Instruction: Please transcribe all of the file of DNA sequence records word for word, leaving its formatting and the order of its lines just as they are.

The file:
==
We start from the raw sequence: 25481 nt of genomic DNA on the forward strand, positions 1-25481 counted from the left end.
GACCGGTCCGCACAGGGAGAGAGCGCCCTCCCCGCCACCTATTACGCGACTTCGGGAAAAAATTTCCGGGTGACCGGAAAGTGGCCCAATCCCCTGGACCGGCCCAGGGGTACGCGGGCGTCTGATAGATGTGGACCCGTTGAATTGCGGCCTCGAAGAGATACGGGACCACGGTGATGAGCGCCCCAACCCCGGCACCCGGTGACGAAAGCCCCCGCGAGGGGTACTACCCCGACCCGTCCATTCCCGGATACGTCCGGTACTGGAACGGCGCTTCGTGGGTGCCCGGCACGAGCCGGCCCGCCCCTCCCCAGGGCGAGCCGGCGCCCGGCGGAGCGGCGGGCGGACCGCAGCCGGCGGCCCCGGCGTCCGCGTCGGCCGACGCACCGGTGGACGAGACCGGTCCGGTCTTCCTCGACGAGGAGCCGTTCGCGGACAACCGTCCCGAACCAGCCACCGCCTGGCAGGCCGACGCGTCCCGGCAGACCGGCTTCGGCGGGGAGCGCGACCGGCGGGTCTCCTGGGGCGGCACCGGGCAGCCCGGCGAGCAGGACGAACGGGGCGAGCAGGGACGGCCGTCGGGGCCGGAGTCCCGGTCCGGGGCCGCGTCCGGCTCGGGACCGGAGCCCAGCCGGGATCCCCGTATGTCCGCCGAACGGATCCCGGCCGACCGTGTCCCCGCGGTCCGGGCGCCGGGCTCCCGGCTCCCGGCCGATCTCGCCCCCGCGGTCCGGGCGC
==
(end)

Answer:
We start from the raw sequence: 25481 nt of genomic DNA on the forward strand, positions 1-25481 counted from the left end.
GACCGGTCCGCACAGGGAGAGAGCGCCCTCCCCGCCACCTATTACGCGACTTCGGGAAAAAATTTCCGGGTGACCGGAAAGTGGCCCAATCCCCTGGACCGGCCCAGGGGTACGCGGGCGTCTGATAGATGTGGACCCGTTGAATTGCGGCCTCGAAGAGATACGGGACCACGGTGATGAGCGCCCCAACCCCGGCACCCGGTGACGAAAGCCCCCGCGAGGGGTACTACCCCGACCCGTCCATTCCCGGATACGTCCGGTACTGGAACGGCGCTTCGTGGGTGCCCGGCACGAGCCGGCCCGCCCCTCCCCAGGGCGAGCCGGCGCCCGGCGGAGCGGCGGGCGGACCGCAGCCGGCGGCCCCGGCGTCCGCGTCGGCCGACGCACCGGTGGACGAGACCGGTCCGGTCTTCCTCGACGAGGAGCCGTTCGCGGACAACCGTCCCGAACCAGCCACCGCCTGGCAGGCCGACGCGTCCCGGCAGACCGGCTTCGGCGGGGAGCGCGACCGGCGGGTCTCCTGGGGCGGCACCGGGCAGCCCGGCGAGCAGGACGAACGGGGCGAGCAGGGACGGCCGTCGGGGCCGGAGTCCCGGTCCGGGGCCGCGTCCGGCTCGGGACCGGAGCCCAGCCGGGATCCCCGTATGTCCGCCGAACGGATCCCGGCCGACCGTGTCCCCGCGGTCCGGGCGCCGGGCTCCCGGCTCCCGGCCGATCTCGCCCCCGCGGTCCGGGCGC